Development Bank of Namibia (DBN) and the Rosh Pinah Solar Park last Friday, 25 February 2022, signed an agreement to develop a solar park at Rosh Pinah.
With the latest agreement, DBN’s commitment to the field of renewable energy amounts to N$1.038 billion consisting of finance for 87.9 MW from 13 projects.
Once commissioned, the new power producer, Rosh Pinah Solar Park (RPSP) will generate 5,4 MW for the operational energy requirements of Rosh Pinah Zinc Corporation (RPZC). RPZC is in the process of expanding its operations and will require additional supplies of electricity.
The establishment of Rosh Pinah Solar Park is expected to reduce the cost of energy to run the mine, diversify its sources of energy and improve its sustainability.
RPSP is owned and will be managed by two Namibian entities: Otesa Energy Projects, the majority shareholder, and Emesco Energy (Namibia). Emesco developed the plant concept, while Otesa Energy Projects will construct the plant.
In a statement, director and shareholder of the solar park, Mr Elmo Kaiyamo, said the facility will supply 30% of RPZC’s power requirements over the 15-year duration of the power purchase agreement (PPA). This will reduce RPZC’s emissions of greenhouse gases by 6% annually at a company level. Emissions of CO2 produced by utility supplied power in the //Kharas Region will be reduced by 14,242 tons.
“Rosh Pinah Solar Park greatly appreciates the support of DBN and their responsiveness to the specific financing requirements of the project. He also stated that this majority Namibian-owned project supports the country’s objective of energy independence,” Kaiyamo said.
Finance for Rosh Pinah Solar Park is the second renewable energy project financed using the Bank’s Climate Adaptation Facility.
Commenting on the financial and developmental aspects, DBN CEO Martin Inkumbi said the Bank is committed to the development of renewable energy generation, and the benefits that it brings to economic activity and socio-economic wellbeing in Namibia.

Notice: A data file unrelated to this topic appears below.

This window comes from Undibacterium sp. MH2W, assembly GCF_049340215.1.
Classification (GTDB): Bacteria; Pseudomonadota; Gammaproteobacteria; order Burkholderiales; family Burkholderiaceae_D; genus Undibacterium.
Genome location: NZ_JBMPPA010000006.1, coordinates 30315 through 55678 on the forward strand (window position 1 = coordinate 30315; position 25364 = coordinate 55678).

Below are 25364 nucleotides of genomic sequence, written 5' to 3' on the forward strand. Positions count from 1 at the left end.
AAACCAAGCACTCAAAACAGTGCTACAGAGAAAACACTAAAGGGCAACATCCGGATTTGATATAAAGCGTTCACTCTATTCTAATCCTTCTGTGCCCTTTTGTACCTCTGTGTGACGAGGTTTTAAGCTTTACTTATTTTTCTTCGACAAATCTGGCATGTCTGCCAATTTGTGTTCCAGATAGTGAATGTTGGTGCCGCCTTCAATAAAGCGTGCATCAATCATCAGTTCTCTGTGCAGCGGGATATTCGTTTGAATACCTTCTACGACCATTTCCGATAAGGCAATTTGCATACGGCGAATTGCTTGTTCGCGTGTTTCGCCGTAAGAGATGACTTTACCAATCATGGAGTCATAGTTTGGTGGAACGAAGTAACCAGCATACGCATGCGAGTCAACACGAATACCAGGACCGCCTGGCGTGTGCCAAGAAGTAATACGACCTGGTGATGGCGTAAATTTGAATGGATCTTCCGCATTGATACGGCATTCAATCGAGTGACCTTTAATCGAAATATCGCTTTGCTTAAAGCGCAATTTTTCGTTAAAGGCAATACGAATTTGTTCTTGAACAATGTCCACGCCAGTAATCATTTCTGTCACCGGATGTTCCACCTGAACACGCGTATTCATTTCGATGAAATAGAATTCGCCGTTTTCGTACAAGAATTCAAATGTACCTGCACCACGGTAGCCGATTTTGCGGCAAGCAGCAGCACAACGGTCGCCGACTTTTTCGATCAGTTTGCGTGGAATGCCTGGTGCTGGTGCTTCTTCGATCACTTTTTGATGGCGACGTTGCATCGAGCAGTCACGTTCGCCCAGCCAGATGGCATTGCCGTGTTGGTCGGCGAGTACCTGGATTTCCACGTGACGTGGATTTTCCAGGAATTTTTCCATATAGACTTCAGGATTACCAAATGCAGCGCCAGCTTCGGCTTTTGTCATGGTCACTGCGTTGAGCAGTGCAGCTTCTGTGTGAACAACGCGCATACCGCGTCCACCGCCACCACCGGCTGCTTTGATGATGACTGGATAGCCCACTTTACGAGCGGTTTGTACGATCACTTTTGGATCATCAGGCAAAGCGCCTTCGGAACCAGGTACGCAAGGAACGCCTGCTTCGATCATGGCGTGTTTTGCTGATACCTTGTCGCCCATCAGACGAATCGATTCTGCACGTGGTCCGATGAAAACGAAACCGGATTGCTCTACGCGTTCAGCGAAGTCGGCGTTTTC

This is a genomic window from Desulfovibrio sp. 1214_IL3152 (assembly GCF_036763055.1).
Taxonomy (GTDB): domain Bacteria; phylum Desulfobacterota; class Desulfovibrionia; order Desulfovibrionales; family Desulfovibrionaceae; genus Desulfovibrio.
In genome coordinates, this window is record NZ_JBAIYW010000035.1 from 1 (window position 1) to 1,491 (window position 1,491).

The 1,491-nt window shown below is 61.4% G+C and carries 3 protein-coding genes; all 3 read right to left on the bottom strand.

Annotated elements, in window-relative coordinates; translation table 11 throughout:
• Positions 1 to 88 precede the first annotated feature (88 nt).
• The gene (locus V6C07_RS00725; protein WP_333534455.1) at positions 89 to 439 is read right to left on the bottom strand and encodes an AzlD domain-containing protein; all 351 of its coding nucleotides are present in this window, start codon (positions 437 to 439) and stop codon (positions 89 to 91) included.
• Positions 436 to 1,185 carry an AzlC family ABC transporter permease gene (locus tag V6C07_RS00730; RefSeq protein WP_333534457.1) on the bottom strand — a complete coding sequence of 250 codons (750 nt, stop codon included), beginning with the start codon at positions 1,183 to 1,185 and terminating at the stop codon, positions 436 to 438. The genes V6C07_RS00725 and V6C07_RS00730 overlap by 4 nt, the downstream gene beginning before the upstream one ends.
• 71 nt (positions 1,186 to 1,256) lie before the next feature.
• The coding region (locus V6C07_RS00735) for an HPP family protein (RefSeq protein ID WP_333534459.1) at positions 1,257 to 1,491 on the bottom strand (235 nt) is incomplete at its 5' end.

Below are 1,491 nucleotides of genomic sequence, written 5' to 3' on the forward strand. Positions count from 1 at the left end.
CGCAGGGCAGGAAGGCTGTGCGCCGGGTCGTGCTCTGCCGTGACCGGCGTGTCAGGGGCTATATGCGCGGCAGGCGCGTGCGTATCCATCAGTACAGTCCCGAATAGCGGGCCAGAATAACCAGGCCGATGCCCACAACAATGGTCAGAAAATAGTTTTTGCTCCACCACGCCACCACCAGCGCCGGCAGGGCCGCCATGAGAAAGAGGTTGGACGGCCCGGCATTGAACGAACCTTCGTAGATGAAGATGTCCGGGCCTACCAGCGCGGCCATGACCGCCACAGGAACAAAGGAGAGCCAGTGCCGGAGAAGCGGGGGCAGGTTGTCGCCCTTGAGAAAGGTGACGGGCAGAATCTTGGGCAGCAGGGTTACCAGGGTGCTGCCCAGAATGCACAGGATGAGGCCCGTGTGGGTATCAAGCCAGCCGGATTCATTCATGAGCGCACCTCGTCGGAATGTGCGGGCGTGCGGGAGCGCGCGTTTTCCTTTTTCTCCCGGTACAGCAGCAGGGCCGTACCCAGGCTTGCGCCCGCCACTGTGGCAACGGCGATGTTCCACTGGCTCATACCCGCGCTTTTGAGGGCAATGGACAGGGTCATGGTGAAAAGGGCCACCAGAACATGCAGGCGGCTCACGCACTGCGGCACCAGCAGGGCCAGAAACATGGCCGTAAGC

“Particular development benefits of the finance include preserving sustainability of the Mining and Quarrying sector by reducing costs to a significant producer, making employment offered by RPZC more sustainable, as well as alleviating pressure on the electricity grid,” said Inkumbi.
Pressure on the grid is driven by growing demand from industry as well as expansion of the grid to reach previously unconnected households. As a result of demand outstripping installed generation capacity, Namibia is a net importer of electricity from South Africa and the Southern African Power Pool (SAPP). In December 2021, the country generated 89,054 Megawatt hours (MWh) but had to import 263,899 MWh.
“By financing renewable energy generated by Independent Power Producers (IPPs), DBN aims to reduce cashflows out of the country, increase the amount of locally generated electricity, reduce future costs associated with developing and maintaining cross-border transmission infrastructure as well as enhancing security of supply which may be complicated by threat of disruption of export operations,” said Inkumbi.
In the photo: At the official signing of the agreement: Cliftoline Nauses (DBN Investment Manager), Martin Inkumbi (DBN CEO), Elmo Kaiyamo (RPSP Director and Shareholder) and Nico Knight
(Emesco – Business Development).